SADC Correspondent | Oct 30, 2018 | 0
Prevention of teenage pregnancy and STDs for southern girls
More than 300 school-going teenagers in the Karas Region had to leave school during the 2012/2013 financial year due to pregnancy.
In order to curb the increase in teenage pregnancies and create awareness amongst young people on sexual and reproductive health, the Namibia Planned Parenthood Association together with the Ministries of Health & Social Services and Youth, National Service, Sport & Culture, last week launched a youth clinic in Keetmanshoop.
According to the Namibia Planned Parenthood Association (NAPPA) the youth clinic initiative was prompted by the lack of access to youth-friendly health services, which largely contributes to the increase in teenage pregnancies and the spread of sexually transmitted infections.
“The initiative to open Youth Friendly Health Clinics comes in the wake of a number of researchers and studies conducted country-wide. These studies have revealed the extent to which youth have endured limited access to friendly reproductive health services.
There has been overwhelming evidence that suggests the lack of access to youth friendly services, largely contributes to the daily misfortunes facing the youth, notably teenage pregnancies, the spread of sexually transmitted infections and alcohol abuse,” said Sam Ntelamo, NAPPA Country Director.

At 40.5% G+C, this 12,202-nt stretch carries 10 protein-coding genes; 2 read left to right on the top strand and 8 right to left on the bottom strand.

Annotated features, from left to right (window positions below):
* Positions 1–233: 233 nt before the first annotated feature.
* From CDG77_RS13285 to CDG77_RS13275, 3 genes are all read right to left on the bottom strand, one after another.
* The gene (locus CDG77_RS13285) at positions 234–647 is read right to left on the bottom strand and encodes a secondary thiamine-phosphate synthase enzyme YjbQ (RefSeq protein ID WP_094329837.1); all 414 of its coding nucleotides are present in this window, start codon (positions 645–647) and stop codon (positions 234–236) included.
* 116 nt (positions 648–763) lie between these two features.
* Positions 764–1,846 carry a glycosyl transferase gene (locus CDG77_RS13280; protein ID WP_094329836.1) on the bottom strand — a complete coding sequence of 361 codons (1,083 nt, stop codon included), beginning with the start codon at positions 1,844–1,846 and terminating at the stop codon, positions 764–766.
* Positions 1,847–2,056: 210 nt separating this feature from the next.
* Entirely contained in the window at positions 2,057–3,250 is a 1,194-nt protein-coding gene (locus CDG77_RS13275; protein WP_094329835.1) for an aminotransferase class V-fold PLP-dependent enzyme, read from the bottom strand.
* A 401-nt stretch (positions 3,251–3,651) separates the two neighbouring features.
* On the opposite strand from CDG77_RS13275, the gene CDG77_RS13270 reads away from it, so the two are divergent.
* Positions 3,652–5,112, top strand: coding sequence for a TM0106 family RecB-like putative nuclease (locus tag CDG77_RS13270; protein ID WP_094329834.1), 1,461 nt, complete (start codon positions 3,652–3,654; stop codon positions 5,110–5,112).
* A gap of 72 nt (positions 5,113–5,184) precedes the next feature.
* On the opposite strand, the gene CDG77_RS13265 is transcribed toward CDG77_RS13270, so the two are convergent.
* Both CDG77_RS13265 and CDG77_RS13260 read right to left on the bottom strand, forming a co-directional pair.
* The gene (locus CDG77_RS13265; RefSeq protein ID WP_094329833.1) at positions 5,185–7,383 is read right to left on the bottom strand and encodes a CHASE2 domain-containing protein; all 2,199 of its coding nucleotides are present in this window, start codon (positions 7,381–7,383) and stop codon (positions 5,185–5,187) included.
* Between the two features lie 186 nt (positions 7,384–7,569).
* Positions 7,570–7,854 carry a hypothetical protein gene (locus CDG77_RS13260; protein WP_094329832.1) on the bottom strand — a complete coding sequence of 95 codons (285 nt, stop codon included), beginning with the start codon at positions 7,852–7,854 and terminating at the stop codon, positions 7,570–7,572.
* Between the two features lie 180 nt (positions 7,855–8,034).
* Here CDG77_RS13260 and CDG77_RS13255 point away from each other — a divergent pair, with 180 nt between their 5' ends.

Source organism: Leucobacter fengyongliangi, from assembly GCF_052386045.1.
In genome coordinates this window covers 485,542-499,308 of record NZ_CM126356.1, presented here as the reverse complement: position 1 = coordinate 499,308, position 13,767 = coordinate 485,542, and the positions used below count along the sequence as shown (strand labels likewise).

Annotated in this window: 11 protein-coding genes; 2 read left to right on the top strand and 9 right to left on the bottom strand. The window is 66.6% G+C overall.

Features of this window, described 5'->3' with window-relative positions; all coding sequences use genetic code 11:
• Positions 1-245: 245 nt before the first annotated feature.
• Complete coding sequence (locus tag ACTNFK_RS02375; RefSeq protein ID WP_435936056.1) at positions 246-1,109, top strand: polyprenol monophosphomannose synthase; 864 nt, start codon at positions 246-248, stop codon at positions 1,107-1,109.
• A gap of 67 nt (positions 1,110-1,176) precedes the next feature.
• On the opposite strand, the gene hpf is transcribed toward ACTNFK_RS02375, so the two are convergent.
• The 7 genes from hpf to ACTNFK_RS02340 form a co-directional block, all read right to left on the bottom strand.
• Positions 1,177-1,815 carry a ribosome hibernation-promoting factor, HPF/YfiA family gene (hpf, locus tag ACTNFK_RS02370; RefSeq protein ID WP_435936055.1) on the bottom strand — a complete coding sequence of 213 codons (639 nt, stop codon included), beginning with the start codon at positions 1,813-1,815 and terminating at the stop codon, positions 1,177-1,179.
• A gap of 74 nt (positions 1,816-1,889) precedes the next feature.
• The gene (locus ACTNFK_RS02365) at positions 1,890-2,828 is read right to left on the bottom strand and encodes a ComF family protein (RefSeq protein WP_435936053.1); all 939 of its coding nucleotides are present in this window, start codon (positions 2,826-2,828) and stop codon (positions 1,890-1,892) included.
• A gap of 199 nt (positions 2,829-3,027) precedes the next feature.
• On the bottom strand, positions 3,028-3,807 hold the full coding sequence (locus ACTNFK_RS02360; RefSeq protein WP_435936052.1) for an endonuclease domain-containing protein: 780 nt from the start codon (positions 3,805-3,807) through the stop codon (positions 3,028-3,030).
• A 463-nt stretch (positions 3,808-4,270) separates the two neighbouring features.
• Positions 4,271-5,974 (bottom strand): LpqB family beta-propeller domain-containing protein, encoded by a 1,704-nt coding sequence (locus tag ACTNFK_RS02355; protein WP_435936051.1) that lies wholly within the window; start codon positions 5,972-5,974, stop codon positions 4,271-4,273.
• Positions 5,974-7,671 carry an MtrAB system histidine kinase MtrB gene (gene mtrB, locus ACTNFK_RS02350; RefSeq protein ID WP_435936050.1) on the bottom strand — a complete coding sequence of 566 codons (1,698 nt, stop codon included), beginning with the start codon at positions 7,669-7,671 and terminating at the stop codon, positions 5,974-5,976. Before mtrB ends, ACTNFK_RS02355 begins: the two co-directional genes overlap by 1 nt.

The only response to these challenges, according to Ntelamo, is to bring youth-friendly services “closer to those underserved young people, because they greatly benefit their health livelihoods.”
The Namibia Planned Parenthood Association (NAPPA) is a non-profit organisation and is registered as a welfare organisation with the Ministry of Health & Social Services. Its objective is to work with young people between the ages of 10 and 24 in complementing the government’s efforts to provide comprehensive sexual and reproductive health information and services.
NAPPA’s clinics offer services such as cervical cancer screening, unplanned pregnancy counselling, pregnancy tests, family planning services, ante-natal care as well as counselling on sexual reproductive health, sexual and gender based violence (SGBV).
Ntelamo said the facility will attempt to “eliminate disparities by providing services that are extended towards the hard to reach and most at-risk and vulnerable groups” within the community.
“Our key goal is to assist and ensure that our country attains the Millennium Development Goals by 2015. Therefore, our services are aligned to the existing developmental frameworks, which among others include the Vision 2030 and the subsequent national development plans as these plans clearly outline ways on how the upliftment of our people’s health standards can be achieved,” he said.